Racism charge against U.K. Law Society upheld

LONDON, JULY 6. In a damaging blow to its image, Britain's 175- year-old prestigious Law Society has been found guilty of race and sex bias by an employment tribunal which on Thursday ruled in favour of an Asian woman solicitor who had alleged that she had been discriminated against because of her racial origin and gender.

The society, which represents over 80,000 solicitors of England and Wales, was dragged to the tribunal by Ms. Kamlesh Bahl after she was forced to quit as its vice-president amid a controversy over her behaviour towards the staff. The Kenya-born Ms. Bahl, a former chairperson of the Equal Opportunities' Commission, was the first woman and Asian solicitor to become the society's vice- president two years ago and was one of its rising stars when she ran into rough weather.

When exactly her troubles began is not clear but shortly before the election for the society's president last summer - a job she coveted - five staff members complained that she ``bullied'' them and had created an ``unprecedented climate of fear''.

An independent inquiry by a retired law lord upheld the complaints against her and in what she described as ``public ritual humiliation'' she was stripped of her title as vice- president forcing her to resign. She challenged her dismissal before an employment tribunal claiming that it was unfair and a result of racism and sex bias.

After a year-long hearing, marked by bitter recrimination played out in the glare of the media, the tribunal dismissed her claim of unfair dismissal on the plea that she was not an employee of the society, but upheld her grievance that the manner in which her case was handled by the society following complaints about her behaviour smacked of race and sex prejudice.

In a 1,260-page judgment, the tribunal held that the society's then president, Mr. Robert Sayer, and its then secretary-general, Ms. Jane Betts, had racially and sexually discriminated against Ms. Bahl in the way they dealt with her case. They were found ``vicariously liable'' for discriminatory behaviour. It suggested that a similar case involving a white male may have been handled quite differently. The judgment pointed to a ``substantial element of deliberation in the acts they (Mr. Sayer and Ms. Betts) did that were detrimental to Kamlesh Bahl'' and ``to which no white person or man was subjected. ``Had the person complained of been a white person or male then Robert Sayer would at least have attempted to deal with the matter informally,'' the tribunal said.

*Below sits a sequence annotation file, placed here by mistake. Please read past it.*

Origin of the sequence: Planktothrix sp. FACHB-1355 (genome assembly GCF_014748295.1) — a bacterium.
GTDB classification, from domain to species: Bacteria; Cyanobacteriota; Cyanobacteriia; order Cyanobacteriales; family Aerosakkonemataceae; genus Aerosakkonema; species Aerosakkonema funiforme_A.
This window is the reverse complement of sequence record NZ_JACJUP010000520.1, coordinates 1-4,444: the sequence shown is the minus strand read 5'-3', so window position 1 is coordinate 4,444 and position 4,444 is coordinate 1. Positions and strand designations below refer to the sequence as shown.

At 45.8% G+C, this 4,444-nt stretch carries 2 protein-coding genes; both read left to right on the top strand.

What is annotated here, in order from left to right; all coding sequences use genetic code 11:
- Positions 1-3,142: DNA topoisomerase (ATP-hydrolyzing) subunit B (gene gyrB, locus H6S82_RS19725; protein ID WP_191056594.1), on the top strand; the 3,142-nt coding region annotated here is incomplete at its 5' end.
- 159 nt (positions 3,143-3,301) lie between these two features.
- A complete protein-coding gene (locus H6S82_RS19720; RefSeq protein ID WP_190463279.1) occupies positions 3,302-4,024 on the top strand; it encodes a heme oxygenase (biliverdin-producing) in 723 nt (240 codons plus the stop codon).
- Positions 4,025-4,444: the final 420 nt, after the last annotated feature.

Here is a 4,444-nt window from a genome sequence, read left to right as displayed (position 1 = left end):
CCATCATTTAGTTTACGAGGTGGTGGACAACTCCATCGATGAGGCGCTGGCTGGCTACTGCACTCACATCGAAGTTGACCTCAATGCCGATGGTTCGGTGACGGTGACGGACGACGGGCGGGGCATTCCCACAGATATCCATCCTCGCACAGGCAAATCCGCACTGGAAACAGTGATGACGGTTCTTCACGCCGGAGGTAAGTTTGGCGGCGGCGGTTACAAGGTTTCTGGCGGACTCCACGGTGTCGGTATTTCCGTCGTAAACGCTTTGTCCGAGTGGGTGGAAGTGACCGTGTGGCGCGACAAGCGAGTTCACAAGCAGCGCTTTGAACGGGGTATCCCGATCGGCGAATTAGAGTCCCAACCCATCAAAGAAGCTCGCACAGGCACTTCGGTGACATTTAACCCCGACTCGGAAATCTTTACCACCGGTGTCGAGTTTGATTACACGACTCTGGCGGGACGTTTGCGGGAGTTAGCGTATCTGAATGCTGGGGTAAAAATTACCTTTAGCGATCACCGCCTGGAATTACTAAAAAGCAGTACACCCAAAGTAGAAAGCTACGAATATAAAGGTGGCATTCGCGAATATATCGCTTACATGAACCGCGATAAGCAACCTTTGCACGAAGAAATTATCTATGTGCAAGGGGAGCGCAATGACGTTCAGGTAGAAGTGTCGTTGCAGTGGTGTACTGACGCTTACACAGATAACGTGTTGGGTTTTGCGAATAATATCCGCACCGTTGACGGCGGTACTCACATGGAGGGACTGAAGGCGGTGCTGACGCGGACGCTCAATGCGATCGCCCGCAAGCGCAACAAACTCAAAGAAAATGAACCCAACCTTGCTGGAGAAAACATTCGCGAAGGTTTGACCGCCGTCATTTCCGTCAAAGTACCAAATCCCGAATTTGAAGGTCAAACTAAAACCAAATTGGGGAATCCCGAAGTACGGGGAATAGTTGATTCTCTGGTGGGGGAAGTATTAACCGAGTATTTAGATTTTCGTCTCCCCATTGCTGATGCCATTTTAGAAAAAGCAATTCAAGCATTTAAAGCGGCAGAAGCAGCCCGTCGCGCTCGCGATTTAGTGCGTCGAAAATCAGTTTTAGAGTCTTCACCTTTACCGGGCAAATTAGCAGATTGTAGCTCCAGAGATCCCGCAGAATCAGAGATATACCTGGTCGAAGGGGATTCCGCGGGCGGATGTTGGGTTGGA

The society, which may have to cough up to a million pounds in damages when compensation is announced, is the main regulatory body for solicitors and over seven per cent of its members are from ethnic groups. An official said there had never been a case of race or sex discrimination against it. The Society of Black Lawyers demanded a judicial inquiry into racial and gender prejudice which, it said, was widespread in the legal community. However, neither the Equal Opportunities Commission nor the Commission for Racial Equality wanted to comment saying they needed to read the judgment first.

The fact that the tribunal accused Ms. Bahl of lying under oath at one point while giving evidence was seized upon by the Law Society to claim that the verdict ``reflected no credit'' on her. ``The tribunal has found that in her evidence she lied deliberately and that she was not a witness to truth,'' the society in a statement said. It was reported to be contemplating reporting Ms. Bahl to the Office for Supervision of Solicitors for lying on oath.

The case, which sharply divided the legal community along ethnic lines, was described as a ``David and Goliath confrontation'' by Ms. Bahl who broke down after the verdict. ``Britain is a multicultural and multiracial society (and) in the 21st century institutions have got to come to terms with how they treat members who are different. We need to look at what happens when a woman reaches a position of power and leadership in Britain,'' she said. The verdict has been hailed as a ``landmark'' event that ``seriously damaged'' the society's reputation. But commentators also said that inasmuch as Ms. Bahl's also did not come through unscathed there were no real winners here, and the image of the entire profession stood somewhat dented.